Teachers and police hit out at ‘kick in the teeth’ of public sector pay freeze

Anna Davis
·4-min read
<p>One former headteacher said the decision  to freeze school workers’ pay  could cause teachers to leave the profession</p> (PA)

One former headteacher said the decision to freeze school workers’ pay could cause teachers to leave the profession


Teachers acted “heroically” during the pandemic and freezing their pay calls into question whether their public service is genuinely valued, education experts warned today.

Meanwhile the Police Federation said the public sector pay freeze is a "kick in the teeth" for police officers who have been in the frontline in the battle against Covid-19.

As part of the Spending Review unveiled by Chancellor Rishi Sunak on Wednesday, public sector workers earning less than £24,000 will get a rise of at least £250 next year.

Mr Sunak said nurses, doctors and others in the NHS will get a pay rise, but for the rest of the public sector, any increase will be paused.

This has led to a huge backlash from other public sector workers including police and teachers.

One former headteacher said the decision to freeze school workers’ pay will demotivate some and could cause teachers to leave the profession, or think twice before joining it

<p>Rishi Sunak delivers his spending review in parliament</p>PA

Rishi Sunak delivers his spending review in parliament


It comes after schools provided a focal point for disorientated communities during the lockdown, while teachers delivered food and books to people’s homes, looked after vulnerable children and helped youngsters suffering with anxiety, Derek Peaple, former head of Park House school in Newbury said.

During the crisis teachers and school leaders have gone “above and beyond” for children, a headteachers group said.

A spokeswoman for the NAHT said they have “totally redesigned” the way they work, moving from face-to-face teaching to distance learning, either online or with work posted through letterboxes.

She added: “They have supported families brought to their knees, even delivering food to some homes.”

Mr Peaple, who is now head of online safety firm SafeToNet, told the Evening Standard: “News of a pay freeze sits uncomfortably with these heightened responsibilities and accountabilities. There are the immediate concerns about the impact this could have on motivation and, ultimately teacher retention and recruitment. But it also raises a number of even more fundamental questions. Is their public service genuinely valued and recognised? And how does this decision align with the recalibration of wider values and social purpose that we appeared to see emerging during the first phase of lockdown?”

Many schools remained open during the first lockdown for children of keyworkers and vulnerable children, while lessons for the majority of children moved online almost overnight.

A spokeswoman for the NAHT added: “During lockdown, away from the media noise, teachers and school leaders have proven how essential they are to society, and demonstrated their dedication and resilience.”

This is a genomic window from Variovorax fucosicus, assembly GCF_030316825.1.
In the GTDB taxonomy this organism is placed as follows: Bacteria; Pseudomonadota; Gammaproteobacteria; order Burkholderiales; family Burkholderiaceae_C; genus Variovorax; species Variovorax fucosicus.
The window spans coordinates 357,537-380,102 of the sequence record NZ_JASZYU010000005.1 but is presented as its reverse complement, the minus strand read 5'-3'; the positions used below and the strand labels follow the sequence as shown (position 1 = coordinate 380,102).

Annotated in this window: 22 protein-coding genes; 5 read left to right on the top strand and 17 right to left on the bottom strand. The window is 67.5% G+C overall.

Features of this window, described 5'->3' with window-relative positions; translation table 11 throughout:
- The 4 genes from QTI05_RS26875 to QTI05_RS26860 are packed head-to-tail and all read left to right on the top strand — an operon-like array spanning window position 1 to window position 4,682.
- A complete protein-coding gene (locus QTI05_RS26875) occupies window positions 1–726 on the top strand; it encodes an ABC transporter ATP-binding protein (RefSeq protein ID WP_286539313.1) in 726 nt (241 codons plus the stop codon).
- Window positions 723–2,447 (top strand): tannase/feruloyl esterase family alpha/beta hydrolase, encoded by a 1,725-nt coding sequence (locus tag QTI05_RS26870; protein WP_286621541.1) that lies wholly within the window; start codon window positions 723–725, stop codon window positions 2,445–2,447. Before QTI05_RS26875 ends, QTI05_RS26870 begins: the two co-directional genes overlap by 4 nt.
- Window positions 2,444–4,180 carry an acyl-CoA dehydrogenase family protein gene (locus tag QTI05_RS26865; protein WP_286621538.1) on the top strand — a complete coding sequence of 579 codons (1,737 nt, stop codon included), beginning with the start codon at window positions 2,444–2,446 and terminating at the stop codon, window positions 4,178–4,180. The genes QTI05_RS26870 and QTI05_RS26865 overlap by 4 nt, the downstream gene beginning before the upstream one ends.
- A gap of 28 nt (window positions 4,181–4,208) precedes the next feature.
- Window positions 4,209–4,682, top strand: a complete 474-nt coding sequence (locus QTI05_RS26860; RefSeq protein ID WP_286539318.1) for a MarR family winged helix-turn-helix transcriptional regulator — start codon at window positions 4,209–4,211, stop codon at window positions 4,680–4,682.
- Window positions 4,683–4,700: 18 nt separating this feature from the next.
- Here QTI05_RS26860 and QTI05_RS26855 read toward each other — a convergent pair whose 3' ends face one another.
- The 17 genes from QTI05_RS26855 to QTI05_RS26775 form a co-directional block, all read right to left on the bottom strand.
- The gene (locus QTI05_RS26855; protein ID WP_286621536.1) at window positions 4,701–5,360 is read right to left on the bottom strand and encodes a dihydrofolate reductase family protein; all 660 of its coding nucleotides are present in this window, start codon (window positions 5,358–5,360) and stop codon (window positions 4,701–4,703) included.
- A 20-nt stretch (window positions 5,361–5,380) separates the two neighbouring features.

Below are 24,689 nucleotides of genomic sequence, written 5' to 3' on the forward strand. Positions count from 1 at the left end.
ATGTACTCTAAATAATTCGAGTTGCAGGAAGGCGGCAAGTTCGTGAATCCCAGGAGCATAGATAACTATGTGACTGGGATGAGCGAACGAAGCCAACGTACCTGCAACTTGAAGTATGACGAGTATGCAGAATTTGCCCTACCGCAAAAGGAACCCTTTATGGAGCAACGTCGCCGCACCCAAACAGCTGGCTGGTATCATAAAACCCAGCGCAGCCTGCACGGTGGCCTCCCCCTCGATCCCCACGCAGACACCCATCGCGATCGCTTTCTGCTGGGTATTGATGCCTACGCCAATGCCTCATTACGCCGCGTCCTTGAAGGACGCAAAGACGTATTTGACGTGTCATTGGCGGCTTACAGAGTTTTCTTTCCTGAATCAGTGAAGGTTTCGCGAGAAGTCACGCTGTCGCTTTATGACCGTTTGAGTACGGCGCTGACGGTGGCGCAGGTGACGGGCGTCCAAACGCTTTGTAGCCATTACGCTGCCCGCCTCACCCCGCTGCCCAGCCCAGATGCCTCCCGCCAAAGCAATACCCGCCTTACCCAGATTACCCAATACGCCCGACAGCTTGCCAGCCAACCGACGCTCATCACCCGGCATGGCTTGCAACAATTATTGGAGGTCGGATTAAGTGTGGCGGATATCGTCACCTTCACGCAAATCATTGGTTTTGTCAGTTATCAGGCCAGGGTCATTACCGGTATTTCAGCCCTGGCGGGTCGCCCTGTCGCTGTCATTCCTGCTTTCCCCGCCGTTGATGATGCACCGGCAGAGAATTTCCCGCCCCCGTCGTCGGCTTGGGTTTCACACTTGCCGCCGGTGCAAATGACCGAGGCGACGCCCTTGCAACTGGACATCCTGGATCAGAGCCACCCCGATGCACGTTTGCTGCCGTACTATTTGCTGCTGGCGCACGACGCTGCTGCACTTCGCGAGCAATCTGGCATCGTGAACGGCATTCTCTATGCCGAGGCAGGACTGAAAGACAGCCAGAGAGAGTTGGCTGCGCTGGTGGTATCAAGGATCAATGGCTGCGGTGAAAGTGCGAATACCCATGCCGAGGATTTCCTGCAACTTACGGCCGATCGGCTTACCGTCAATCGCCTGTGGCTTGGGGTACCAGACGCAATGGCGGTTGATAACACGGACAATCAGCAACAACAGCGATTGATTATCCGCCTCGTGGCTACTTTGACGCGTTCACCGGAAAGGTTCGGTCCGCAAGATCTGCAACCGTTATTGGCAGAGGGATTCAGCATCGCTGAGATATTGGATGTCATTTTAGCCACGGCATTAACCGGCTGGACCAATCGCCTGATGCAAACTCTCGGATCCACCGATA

Mr Peaple added: “Teachers, like other public service workers, have responded heroically to the unprecedented challenges that society has faced since March. Since then they, and their schools, have provided a focal point for otherwise disorientated communities. Indeed, they have perhaps offered the one source of certainly and security in an otherwise wholly uncertain and insecure world.

“Under relentless pressure and ever-changing guidelines, teachers have continued to offer continuity of education for young people, whilst taking on new responsibility for their students’ health and wellbeing, and managing the anxieties of the wider communities that they serve.”

While national chairman of the Police Federation John Apter called the move to freeze pay "a disgrace" that did nothing to show appreciation for public sector workers who had kept the country going amid the pandemic.

He said: "After years of austerity and a real terms pay cut of 18%, today's news will be a kick in the teeth for police officers.

"This year my colleagues have been on the frontline in the battle against Covid-19, protecting the public and putting their own safety and the safety of their families at risk. Despite the warm words and the weekly applause for key workers, it seems to count for nothing.

"We are realists; we know that the country is facing a difficult economic future. But rewarding those who have played a vital role in the fight against the virus with a pay freeze is nothing short of a disgrace.

"A handful of officers will get the additional £250 for the lowest paid workers, but only those who are already on an appallingly low starting salary for the dangerous job they do.

"I appreciate the devil will be in the detail, but the headlines from today's announcement does nothing to show appreciation to police officers and other public sector workers who have kept the wheels turning during 2020."

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